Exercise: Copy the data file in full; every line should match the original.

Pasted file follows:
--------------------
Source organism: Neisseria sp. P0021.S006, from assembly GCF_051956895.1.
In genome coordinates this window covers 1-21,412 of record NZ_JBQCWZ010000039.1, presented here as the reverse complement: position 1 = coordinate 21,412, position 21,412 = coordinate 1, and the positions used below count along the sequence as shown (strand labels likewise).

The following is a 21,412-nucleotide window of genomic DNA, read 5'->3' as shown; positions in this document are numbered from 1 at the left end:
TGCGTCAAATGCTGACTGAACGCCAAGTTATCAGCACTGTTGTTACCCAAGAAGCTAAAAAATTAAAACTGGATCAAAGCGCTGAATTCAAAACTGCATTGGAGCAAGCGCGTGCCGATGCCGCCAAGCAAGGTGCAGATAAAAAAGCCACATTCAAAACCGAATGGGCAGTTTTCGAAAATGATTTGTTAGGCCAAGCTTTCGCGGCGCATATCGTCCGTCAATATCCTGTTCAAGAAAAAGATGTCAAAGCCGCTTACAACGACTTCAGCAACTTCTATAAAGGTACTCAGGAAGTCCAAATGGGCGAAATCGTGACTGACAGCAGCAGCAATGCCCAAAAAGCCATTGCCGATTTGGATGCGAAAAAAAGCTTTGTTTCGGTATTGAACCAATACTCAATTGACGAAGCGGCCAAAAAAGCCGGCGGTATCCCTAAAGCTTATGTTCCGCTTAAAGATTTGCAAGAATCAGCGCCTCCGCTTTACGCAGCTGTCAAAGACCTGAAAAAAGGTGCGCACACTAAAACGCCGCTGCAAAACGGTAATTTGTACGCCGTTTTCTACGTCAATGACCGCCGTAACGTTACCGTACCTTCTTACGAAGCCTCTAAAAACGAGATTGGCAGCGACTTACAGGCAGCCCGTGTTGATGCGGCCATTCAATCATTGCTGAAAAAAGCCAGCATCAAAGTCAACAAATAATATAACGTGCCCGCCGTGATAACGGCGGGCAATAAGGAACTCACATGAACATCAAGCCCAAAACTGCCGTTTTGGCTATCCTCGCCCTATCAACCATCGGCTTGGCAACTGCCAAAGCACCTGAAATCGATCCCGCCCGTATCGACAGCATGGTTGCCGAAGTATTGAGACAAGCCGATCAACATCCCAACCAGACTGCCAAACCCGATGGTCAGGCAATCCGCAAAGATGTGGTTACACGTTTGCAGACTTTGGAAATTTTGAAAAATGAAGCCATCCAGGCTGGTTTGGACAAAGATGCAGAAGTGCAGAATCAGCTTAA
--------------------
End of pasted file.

Source organism: Neisseria sp. P0021.S006, from assembly GCF_051956895.1.
In genome coordinates this window covers 1-21,412 of record NZ_JBQCWZ010000039.1, presented here as the reverse complement: position 1 = coordinate 21,412, position 21,412 = coordinate 1, and the positions used below count along the sequence as shown (strand labels likewise).

The following is a 21,412-nucleotide window of genomic DNA, read 5'->3' as shown; positions in this document are numbered from 1 at the left end:
TGCGTCAAATGCTGACTGAACGCCAAGTTATCAGCACTGTTGTTACCCAAGAAGCTAAAAAATTAAAACTGGATCAAAGCGCTGAATTCAAAACTGCATTGGAGCAAGCGCGTGCCGATGCCGCCAAGCAAGGTGCAGATAAAAAAGCCACATTCAAAACCGAATGGGCAGTTTTCGAAAATGATTTGTTAGGCCAAGCTTTCGCGGCGCATATCGTCCGTCAATATCCTGTTCAAGAAAAAGATGTCAAAGCCGCTTACAACGACTTCAGCAACTTCTATAAAGGTACTCAGGAAGTCCAAATGGGCGAAATCGTGACTGACAGCAGCAGCAATGCCCAAAAAGCCATTGCCGATTTGGATGCGAAAAAAAGCTTTGTTTCGGTATTGAACCAATACTCAATTGACGAAGCGGCCAAAAAAGCCGGCGGTATCCCTAAAGCTTATGTTCCGCTTAAAGATTTGCAAGAATCAGCGCCTCCGCTTTACGCAGCTGTCAAAGACCTGAAAAAAGGTGCGCACACTAAAACGCCGCTGCAAAACGGTAATTTGTACGCCGTTTTCTACGTCAATGACCGCCGTAACGTTACCGTACCTTCTTACGAAGCCTCTAAAAACGAGATTGGCAGCGACTTACAGGCAGCCCGTGTTGATGCGGCCATTCAATCATTGCTGAAAAAAGCCAGCATCAAAGTCAACAAATAATATAACGTGCCCGCCGTGATAACGGCGGGCAATAAGGAACTCACATGAACATCAAGCCCAAAACTGCCGTTTTGGCTATCCTCGCCCTATCAACCATCGGCTTGGCAACTGCCAAAGCACCTGAAATCGATCCCGCCCGTATCGACAGCATGGTTGCCGAAGTATTGAGACAAGCCGATCAACATCCCAACCAGACTGCCAAACCCGATGGTCAGGCAATCCGCAAAGATGTGGTTACACGTTTGCAGACTTTGGAAATTTTGAAAAATGAAGCCATCCAGGCTGGTTTGGACAAAGATGCAGAAGTGCAGAATCAGCTTAA